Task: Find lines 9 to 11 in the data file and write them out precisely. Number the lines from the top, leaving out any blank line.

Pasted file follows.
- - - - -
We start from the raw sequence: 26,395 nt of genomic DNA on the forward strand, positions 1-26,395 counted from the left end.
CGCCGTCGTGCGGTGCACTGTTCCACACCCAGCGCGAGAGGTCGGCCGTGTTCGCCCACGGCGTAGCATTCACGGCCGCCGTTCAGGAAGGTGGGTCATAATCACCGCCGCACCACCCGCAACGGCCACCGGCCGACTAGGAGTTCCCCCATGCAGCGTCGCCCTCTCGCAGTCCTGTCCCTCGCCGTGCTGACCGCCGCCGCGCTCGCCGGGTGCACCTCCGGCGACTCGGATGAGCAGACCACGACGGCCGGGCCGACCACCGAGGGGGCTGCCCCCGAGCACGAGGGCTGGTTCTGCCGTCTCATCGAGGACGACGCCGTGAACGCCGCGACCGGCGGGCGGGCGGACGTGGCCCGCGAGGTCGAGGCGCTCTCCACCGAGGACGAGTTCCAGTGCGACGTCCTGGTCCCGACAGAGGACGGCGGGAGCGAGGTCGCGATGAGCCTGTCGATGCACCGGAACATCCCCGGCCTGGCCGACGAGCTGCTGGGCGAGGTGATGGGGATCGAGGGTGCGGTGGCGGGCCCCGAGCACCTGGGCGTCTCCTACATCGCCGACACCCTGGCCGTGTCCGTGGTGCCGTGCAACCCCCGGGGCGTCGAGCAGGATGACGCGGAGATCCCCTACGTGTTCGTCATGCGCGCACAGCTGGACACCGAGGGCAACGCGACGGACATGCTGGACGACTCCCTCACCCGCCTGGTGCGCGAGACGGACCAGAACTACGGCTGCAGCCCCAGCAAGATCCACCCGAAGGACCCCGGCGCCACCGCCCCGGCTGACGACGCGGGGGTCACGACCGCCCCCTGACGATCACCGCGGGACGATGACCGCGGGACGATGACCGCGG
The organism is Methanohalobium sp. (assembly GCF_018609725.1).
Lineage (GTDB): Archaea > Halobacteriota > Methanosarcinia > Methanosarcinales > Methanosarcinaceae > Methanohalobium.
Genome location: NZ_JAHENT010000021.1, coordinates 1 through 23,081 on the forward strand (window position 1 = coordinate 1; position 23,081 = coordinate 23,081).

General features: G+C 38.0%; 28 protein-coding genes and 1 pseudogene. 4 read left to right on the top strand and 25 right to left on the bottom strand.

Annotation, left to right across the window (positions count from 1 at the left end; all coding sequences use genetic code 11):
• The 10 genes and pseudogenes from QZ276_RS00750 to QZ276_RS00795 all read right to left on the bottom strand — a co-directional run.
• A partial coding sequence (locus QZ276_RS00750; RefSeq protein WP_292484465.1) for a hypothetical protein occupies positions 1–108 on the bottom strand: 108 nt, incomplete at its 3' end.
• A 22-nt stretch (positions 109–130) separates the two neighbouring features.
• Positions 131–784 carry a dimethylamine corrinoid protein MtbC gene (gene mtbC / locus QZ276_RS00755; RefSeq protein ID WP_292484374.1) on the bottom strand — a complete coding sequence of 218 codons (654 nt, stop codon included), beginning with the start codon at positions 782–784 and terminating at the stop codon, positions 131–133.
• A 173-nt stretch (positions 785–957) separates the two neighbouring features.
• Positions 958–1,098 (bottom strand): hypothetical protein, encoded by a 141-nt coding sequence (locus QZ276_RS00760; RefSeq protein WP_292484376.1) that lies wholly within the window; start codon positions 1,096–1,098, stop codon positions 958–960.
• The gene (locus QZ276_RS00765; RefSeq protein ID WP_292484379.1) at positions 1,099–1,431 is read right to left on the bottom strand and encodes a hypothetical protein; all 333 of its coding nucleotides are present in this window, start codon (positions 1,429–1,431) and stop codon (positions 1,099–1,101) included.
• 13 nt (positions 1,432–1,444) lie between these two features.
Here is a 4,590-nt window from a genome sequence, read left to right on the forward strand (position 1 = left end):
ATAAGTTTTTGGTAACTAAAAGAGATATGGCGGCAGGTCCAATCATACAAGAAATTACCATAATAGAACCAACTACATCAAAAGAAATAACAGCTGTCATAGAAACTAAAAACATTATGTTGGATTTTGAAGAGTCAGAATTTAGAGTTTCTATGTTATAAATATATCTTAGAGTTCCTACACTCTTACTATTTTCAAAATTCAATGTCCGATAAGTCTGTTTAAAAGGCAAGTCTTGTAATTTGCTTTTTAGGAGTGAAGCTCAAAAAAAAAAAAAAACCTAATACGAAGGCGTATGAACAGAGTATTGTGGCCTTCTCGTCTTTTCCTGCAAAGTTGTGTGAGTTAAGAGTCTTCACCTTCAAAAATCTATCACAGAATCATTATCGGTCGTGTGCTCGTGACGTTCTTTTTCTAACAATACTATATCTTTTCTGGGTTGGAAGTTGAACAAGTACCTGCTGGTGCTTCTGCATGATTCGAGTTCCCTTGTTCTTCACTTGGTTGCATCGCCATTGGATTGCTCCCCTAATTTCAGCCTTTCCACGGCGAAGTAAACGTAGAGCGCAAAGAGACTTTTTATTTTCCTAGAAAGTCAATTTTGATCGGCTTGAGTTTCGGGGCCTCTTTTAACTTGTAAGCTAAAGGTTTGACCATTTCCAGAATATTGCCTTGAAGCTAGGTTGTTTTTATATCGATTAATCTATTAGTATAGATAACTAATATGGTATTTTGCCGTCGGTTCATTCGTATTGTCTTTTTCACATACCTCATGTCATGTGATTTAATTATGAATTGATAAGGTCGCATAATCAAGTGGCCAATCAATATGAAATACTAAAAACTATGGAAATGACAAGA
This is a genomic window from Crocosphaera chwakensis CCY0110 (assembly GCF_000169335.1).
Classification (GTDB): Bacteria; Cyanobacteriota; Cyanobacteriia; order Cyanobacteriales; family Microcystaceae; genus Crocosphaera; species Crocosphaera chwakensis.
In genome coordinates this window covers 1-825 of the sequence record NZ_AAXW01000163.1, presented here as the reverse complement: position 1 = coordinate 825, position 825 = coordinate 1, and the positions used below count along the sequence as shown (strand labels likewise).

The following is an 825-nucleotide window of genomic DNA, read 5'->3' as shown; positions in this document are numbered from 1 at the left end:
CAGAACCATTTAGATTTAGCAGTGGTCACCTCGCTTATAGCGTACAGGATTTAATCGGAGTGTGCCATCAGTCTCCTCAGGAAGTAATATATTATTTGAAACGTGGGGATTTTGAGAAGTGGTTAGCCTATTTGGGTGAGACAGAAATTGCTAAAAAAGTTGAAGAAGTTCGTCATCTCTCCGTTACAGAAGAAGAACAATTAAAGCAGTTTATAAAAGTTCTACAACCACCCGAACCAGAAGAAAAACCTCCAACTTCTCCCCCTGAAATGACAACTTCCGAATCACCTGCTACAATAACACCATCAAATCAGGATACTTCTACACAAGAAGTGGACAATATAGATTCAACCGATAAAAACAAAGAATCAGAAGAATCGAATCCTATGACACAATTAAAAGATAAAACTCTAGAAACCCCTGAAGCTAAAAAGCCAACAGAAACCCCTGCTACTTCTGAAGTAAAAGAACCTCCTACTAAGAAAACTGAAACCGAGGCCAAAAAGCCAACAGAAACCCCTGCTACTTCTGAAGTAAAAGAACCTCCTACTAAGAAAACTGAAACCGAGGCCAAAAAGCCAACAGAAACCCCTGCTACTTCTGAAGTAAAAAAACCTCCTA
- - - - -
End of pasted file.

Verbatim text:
• A partial coding sequence (locus QZ276_RS00750; RefSeq protein WP_292484465.1) for a hypothetical protein occupies positions 1–108 on the bottom strand: 108 nt, incomplete at its 3' end.
• A 22-nt stretch (positions 109–130) separates the two neighbouring features.
• Positions 131–784 carry a dimethylamine corrinoid protein MtbC gene (gene mtbC / locus QZ276_RS00755; RefSeq protein ID WP_292484374.1) on the bottom strand — a complete coding sequence of 218 codons (654 nt, stop codon included), beginning with the start codon at positions 782–784 and terminating at the stop codon, positions 131–133.